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Rivera’s Success Due to Low Innings Total?



By Mike Silva ~ June 27th, 2011. Filed under: Mike Silva, New York Yankees.

The good folks at Baseball Think Factory linked up the comments I posted by Goose Gossage during his interview with WFAN’s Evan Roberts. In case you aren’t aware, Goose basically said that Rivera’s job was far easier than closers in his day. As a matter of fact, Goose called himself a “relief pitcher,” not a “closer,” since he had to pitch as many as 3 innings at a time.

A comment by someone with the handle RayDiPerna made some interesting points. Check it out:

Five Facts About Mariano Rivera:

1. He is a great short relief pitcher who never had a bad season.

2. He is a deserving Hall of Famer by the standards set out for relief pitchers.

3. He did not fare well in a very short stint as a starter in the majors.

4. He pitched a wildly low number of innings for a Hall of Famer. Only Sutter pitched fewer innings without outside circumstances intervening (as they did with, e.g., Paige).

5. He only had two managers, both who babied him to the greatest extent that could reasonably have been imagined, who set up the game situations for him to be as easy for him as possible, and who limited his workload across seasons and across multiple innings to an unprecedented degree for a non-LOOGY. Rivera arguably pitched under the most favorable circumstances of any major league pitcher who came before him or after him.

I am not sure the innings argument is fair when you are comparing Rivera to any modern day closer. There are a bunch of setup men/pitchers that closed for a brief period ahead of him. They include Roberto HernandezJose MesaJulian Tavarez, and Tom Gordon. Every other closer from 1995 onward has less innings than Rivera. This includes Trevor Hoffman, who is easily the closest comparison when you talk about performance. John Franco pitched 21 seasons and only has 65 more innings to date. The early part of his career was pitched in the eighties, where closers still were expected to get more than three outs. Of course, Dennis Eckersley and Tony LaRussa changed that in 1987.

In short, relievers like Gossage, Lyle, and Fingers have a gripe about the utilization of the modern closer. Rivera just happens to be symbolic of the best, not an exception to any modern closer utilization.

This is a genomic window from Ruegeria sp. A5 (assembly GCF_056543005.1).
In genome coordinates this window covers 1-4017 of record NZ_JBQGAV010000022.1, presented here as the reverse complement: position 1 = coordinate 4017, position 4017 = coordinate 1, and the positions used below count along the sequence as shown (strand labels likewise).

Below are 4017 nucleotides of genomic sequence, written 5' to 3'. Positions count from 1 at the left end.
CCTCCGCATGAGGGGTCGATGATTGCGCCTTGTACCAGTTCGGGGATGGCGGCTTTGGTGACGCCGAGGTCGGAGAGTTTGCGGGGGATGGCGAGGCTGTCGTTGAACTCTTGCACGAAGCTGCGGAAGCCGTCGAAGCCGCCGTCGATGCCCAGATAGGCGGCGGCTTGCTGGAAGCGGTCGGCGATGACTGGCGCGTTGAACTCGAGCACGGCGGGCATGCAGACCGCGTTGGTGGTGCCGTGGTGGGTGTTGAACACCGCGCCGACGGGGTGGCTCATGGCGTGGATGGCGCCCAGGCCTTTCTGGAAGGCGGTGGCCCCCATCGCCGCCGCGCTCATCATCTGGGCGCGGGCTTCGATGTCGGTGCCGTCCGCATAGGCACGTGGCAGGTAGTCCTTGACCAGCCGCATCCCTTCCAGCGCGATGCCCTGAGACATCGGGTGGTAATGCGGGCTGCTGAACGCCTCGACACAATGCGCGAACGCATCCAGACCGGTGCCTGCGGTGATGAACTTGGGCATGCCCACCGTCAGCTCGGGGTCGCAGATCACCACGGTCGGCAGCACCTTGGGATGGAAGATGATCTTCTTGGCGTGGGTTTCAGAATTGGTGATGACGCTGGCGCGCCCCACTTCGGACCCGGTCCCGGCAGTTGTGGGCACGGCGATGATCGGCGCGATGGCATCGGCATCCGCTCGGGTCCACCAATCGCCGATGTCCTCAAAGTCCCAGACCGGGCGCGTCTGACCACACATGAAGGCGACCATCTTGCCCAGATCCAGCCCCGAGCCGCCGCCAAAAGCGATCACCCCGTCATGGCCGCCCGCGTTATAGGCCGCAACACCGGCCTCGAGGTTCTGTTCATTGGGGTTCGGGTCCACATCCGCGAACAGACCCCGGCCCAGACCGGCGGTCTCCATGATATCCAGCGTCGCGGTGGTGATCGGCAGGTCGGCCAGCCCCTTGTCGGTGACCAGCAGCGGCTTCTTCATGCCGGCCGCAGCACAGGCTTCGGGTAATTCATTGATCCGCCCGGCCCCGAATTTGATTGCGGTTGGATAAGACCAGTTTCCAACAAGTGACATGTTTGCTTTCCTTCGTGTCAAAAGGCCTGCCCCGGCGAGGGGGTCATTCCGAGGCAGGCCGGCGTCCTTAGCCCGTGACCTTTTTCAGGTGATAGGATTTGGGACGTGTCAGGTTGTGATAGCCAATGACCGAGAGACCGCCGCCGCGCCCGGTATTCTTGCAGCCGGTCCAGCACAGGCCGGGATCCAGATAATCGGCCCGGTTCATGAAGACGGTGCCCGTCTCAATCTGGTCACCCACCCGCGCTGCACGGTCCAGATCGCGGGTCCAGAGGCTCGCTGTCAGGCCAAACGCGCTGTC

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Mike Silva has hosted sports shows on 107.1 FM Champions ESPN Radio Long Island ,1240 AM WGBB , Blog Talk Radio and live from Mickey Mantle’s Restaurant. He’s also built and maintained two popular social media hubs: New York Baseball Digest and Sports Media Watchdog. Mike has broken national and local stories, as well as been mentioned on the YES Network, SNY.tv, WFAN, Sports Illustrated, ESPN, NY Daily News, New York Magazine, Journal News and the NY Post. Contact Mike professionally at mikesilvamedia.com

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4 Responses to Rivera’s Success Due to Low Innings Total?

  1. Chuck Johnson

    Absolutely and without question.

    Goose had fifty-seven saves of seven outs or more.

    Rivera, Hoffman and Eckersley had eleven.

    Combined.

    And five of those belonged to Eck.

    I worked for the Eastern League for five years in the promotions department and I’ve always had the idea of the “Closer of the Game.”

    You’d pick ten guys as potential contestants.

    In the fifth inning, you’d go under the stands or in the parking lot and have them throw. Obviously you don’t want some guy who throws like Betty White, he’d have to show some form and ability.

    Once you picked your winner, you would sign him to a one day contract, like Bill Veeck did with Eddie Gaedel.

    The only way he gets into the game is we would have to be up by three heading into the ninth inning..the minimum requirement for a save.

    You don’t think John Doe Mailman couldn’t get three outs before he gave up three runs?

  2. Jakeneck

    John Doe mailman = Mo? Whatever your on, I want some buddy. What’s your middle name? “get off my lawn”?

  3. Dave

    You know I think this could be a really interesting discussion. Too bad both Goose and “RayDiPerna” can’t just have it without throwing their own personal biases in the mix.

    Really Ray, language like “babied him to the greatest extent” and a “wildly low number of innings” make you sound like nothing but a hater with an axe to grind. Same thing for Goose when he referred to Rivera’s job as a “piece of cake.”

  4. Mike Silva

    Dave

    I think we are comparing “apples” and “oranges”

    The closer role changed to a 1 inning affair around ’87 (if you blame Eckersley and LaRussa).

    Not sure it’s fair to Rivera to compare him to Goose. I also wonder if consistent exposure to Mo of 2-3 inning saves would render him less effective. Remember, he wasn’t a good starter. Although 3 innings is once around the order.

    Something to think about.

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